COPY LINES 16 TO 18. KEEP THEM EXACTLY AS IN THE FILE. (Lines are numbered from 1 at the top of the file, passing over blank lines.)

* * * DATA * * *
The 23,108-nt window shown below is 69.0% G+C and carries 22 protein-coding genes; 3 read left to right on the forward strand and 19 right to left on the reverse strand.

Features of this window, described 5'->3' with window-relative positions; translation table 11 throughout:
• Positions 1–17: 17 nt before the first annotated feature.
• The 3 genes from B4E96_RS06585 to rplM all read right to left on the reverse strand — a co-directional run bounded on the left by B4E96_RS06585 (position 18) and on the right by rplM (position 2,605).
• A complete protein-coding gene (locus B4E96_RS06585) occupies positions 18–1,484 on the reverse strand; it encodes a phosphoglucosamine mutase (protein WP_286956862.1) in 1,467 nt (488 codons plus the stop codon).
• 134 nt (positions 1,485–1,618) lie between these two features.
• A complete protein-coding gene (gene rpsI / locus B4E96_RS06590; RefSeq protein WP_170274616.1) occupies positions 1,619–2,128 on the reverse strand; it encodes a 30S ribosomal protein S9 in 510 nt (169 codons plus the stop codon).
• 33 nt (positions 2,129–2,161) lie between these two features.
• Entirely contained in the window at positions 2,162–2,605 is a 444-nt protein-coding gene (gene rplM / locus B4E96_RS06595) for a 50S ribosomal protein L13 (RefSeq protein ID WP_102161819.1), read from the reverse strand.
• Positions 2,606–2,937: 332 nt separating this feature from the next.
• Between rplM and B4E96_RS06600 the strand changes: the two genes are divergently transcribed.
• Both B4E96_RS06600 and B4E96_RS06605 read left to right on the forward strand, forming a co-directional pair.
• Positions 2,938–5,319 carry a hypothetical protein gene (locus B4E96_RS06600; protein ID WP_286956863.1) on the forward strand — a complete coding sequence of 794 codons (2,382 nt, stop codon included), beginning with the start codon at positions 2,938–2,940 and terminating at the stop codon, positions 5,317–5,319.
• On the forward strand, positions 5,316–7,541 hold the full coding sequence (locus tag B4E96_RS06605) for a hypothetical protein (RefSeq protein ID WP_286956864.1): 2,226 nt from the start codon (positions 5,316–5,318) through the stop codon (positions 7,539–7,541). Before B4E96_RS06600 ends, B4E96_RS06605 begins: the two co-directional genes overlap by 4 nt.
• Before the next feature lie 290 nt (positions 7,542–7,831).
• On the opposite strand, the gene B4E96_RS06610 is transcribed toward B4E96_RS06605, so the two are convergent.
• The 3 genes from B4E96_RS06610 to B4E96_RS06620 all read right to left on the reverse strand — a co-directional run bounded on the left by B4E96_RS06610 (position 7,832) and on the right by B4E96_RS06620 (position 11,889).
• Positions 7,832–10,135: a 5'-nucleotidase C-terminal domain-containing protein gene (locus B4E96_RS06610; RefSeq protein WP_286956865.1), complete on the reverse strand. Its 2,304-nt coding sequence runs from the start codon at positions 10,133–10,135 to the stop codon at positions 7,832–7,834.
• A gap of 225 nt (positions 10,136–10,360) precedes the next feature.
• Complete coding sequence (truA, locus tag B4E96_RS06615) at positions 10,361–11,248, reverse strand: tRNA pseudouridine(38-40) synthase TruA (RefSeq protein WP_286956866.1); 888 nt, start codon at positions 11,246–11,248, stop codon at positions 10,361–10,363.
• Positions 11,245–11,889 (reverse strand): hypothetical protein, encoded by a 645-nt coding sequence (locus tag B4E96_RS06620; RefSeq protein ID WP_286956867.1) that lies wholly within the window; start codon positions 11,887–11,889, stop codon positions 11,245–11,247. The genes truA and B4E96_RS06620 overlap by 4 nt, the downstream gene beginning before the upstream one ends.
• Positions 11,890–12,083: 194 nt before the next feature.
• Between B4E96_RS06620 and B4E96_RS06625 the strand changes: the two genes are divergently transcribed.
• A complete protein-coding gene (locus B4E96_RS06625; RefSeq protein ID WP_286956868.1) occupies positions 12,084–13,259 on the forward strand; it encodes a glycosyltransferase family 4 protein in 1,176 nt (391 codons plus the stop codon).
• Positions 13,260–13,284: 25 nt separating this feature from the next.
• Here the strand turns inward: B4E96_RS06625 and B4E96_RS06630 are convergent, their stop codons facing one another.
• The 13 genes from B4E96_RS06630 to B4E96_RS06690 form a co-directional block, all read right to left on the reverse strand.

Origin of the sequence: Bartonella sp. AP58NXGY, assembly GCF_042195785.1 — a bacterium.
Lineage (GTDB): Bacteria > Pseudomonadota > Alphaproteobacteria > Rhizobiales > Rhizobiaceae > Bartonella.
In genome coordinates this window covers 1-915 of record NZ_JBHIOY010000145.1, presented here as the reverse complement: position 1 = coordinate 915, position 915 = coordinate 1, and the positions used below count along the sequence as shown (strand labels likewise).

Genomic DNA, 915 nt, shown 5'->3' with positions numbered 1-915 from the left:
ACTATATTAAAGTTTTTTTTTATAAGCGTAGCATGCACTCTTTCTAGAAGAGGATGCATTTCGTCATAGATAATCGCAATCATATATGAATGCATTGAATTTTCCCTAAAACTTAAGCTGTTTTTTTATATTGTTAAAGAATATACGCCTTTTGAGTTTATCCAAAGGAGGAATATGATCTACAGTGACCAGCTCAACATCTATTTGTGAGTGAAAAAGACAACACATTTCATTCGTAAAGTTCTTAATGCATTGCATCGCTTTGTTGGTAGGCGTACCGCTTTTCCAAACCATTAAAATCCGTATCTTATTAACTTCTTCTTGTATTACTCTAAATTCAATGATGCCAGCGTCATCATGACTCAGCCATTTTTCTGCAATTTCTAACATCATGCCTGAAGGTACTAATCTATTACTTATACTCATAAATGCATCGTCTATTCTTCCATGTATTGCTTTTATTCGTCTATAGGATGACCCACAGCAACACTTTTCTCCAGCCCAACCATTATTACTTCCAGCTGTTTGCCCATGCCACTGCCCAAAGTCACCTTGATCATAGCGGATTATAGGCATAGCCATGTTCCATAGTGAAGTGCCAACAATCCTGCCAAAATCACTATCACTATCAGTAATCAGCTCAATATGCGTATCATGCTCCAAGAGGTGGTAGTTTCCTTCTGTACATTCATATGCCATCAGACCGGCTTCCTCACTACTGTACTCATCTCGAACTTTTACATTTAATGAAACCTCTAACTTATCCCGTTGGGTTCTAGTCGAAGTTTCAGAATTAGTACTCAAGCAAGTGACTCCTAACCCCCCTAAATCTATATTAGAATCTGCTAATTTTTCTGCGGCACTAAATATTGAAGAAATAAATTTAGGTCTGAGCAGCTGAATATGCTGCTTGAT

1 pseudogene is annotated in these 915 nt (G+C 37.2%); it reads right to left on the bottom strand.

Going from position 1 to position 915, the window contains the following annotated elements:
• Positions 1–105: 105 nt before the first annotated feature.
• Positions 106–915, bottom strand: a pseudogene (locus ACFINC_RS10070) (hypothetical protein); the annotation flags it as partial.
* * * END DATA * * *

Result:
• On the opposite strand, the gene B4E96_RS06610 is transcribed toward B4E96_RS06605, so the two are convergent.
• The 3 genes from B4E96_RS06610 to B4E96_RS06620 all read right to left on the reverse strand — a co-directional run bounded on the left by B4E96_RS06610 (position 7,832) and on the right by B4E96_RS06620 (position 11,889).
• Positions 7,832–10,135: a 5'-nucleotidase C-terminal domain-containing protein gene (locus B4E96_RS06610; RefSeq protein WP_286956865.1), complete on the reverse strand. Its 2,304-nt coding sequence runs from the start codon at positions 10,133–10,135 to the stop codon at positions 7,832–7,834.